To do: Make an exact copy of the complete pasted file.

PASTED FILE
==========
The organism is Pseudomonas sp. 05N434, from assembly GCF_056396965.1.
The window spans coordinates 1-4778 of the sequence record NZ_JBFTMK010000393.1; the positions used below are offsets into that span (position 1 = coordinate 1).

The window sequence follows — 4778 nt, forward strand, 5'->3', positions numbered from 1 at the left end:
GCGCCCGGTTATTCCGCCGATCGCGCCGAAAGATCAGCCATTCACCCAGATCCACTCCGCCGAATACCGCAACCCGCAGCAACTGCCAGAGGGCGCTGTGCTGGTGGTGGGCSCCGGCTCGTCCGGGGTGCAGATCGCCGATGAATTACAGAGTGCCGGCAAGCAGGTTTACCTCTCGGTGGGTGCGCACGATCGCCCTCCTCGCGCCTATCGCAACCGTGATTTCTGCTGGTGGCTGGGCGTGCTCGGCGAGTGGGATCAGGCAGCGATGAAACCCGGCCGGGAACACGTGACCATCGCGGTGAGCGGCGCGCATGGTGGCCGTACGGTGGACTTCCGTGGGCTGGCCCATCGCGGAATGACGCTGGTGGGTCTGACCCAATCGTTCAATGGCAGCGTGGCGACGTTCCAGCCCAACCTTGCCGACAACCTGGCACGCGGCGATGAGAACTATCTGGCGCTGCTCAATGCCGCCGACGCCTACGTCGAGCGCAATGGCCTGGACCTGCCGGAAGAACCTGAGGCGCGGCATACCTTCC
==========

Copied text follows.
The organism is Pseudomonas sp. 05N434, from assembly GCF_056396965.1.
The window spans coordinates 1-4778 of the sequence record NZ_JBFTMK010000393.1; the positions used below are offsets into that span (position 1 = coordinate 1).

The window sequence follows — 4778 nt, forward strand, 5'->3', positions numbered from 1 at the left end:
GCGCCCGGTTATTCCGCCGATCGCGCCGAAAGATCAGCCATTCACCCAGATCCACTCCGCCGAATACCGCAACCCGCAGCAACTGCCAGAGGGCGCTGTGCTGGTGGTGGGCSCCGGCTCGTCCGGGGTGCAGATCGCCGATGAATTACAGAGTGCCGGCAAGCAGGTTTACCTCTCGGTGGGTGCGCACGATCGCCCTCCTCGCGCCTATCGCAACCGTGATTTCTGCTGGTGGCTGGGCGTGCTCGGCGAGTGGGATCAGGCAGCGATGAAACCCGGCCGGGAACACGTGACCATCGCGGTGAGCGGCGCGCATGGTGGCCGTACGGTGGACTTCCGTGGGCTGGCCCATCGCGGAATGACGCTGGTGGGTCTGACCCAATCGTTCAATGGCAGCGTGGCGACGTTCCAGCCCAACCTTGCCGACAACCTGGCACGCGGCGATGAGAACTATCTGGCGCTGCTCAATGCCGCCGACGCCTACGTCGAGCGCAATGGCCTGGACCTGCCGGAAGAACCTGAGGCGCGGCATACCTTCC